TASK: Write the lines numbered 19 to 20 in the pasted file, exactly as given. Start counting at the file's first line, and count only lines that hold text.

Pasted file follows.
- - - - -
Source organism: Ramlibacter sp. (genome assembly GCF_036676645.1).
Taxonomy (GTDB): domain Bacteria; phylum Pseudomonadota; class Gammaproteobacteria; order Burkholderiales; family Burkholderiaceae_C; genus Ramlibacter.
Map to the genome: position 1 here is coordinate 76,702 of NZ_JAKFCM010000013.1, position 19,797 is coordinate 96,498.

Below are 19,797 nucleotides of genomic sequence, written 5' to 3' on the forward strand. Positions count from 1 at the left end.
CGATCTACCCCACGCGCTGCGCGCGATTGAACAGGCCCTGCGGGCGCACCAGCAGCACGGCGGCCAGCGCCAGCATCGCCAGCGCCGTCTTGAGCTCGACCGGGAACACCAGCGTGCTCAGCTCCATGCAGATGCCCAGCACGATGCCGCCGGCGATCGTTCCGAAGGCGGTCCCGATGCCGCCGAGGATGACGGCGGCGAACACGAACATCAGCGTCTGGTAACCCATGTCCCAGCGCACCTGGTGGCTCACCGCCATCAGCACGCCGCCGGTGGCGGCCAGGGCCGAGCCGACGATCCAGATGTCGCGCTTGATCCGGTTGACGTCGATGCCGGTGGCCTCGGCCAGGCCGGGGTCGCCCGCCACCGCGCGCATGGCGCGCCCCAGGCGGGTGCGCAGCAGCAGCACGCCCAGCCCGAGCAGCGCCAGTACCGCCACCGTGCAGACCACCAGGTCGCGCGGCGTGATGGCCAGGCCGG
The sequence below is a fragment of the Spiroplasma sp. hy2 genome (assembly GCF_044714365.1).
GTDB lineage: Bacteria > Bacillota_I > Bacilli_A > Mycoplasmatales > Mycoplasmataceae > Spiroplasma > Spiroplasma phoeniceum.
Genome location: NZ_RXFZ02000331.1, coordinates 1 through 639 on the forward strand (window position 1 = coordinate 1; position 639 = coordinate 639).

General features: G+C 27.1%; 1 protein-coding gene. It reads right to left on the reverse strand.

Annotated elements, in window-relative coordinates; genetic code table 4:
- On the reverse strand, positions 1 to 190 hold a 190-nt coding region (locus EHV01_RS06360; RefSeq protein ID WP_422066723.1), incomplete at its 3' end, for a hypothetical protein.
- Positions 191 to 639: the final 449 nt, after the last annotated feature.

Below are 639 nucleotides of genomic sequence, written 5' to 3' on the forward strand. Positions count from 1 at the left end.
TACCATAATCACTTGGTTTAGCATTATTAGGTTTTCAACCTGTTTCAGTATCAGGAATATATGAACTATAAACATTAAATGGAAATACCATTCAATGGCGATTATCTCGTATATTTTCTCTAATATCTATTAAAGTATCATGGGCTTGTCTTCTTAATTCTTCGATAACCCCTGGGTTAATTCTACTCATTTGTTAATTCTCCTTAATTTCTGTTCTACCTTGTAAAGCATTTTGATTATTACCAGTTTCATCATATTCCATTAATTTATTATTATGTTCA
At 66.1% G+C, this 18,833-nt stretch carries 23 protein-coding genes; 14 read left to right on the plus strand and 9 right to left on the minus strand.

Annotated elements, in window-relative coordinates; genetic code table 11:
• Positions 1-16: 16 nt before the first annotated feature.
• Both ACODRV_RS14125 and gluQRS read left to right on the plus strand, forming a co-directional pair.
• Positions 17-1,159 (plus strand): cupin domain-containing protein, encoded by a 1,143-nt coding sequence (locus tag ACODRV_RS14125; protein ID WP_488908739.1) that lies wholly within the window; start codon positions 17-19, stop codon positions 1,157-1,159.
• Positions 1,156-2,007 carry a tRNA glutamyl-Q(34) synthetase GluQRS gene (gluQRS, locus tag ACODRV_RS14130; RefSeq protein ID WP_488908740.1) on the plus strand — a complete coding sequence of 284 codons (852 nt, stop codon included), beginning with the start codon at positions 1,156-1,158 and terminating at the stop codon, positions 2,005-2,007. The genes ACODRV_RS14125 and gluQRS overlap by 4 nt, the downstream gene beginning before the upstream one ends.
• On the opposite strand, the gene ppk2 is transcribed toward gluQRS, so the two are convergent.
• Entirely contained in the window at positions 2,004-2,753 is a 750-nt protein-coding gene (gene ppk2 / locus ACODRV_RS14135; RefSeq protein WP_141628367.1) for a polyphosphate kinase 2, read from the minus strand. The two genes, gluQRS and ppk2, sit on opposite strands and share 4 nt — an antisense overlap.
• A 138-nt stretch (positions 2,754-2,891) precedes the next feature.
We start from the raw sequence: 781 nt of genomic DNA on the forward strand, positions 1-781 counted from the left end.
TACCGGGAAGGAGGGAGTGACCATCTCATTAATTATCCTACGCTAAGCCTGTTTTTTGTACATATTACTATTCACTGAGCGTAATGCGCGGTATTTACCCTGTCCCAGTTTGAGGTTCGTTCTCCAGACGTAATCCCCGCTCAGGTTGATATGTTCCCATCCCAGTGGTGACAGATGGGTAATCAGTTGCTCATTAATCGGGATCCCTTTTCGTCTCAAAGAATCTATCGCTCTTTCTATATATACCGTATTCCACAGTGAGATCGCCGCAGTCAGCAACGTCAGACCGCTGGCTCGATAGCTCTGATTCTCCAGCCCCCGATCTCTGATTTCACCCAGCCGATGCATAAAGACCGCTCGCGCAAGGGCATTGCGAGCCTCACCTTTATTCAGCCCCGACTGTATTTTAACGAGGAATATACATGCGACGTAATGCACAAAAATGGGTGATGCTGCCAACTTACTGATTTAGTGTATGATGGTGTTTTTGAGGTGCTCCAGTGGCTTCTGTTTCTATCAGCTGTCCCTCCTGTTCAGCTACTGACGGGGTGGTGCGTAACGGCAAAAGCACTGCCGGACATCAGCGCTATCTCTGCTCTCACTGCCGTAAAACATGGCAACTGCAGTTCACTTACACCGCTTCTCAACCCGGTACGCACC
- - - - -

• Positions 17-1,159 (plus strand): cupin domain-containing protein, encoded by a 1,143-nt coding sequence (locus tag ACODRV_RS14125; protein ID WP_488908739.1) that lies wholly within the window; start codon positions 17-19, stop codon positions 1,157-1,159.
• Positions 1,156-2,007 carry a tRNA glutamyl-Q(34) synthetase GluQRS gene (gluQRS, locus tag ACODRV_RS14130; RefSeq protein ID WP_488908740.1) on the plus strand — a complete coding sequence of 284 codons (852 nt, stop codon included), beginning with the start codon at positions 1,156-1,158 and terminating at the stop codon, positions 2,005-2,007. The genes ACODRV_RS14125 and gluQRS overlap by 4 nt, the downstream gene beginning before the upstream one ends.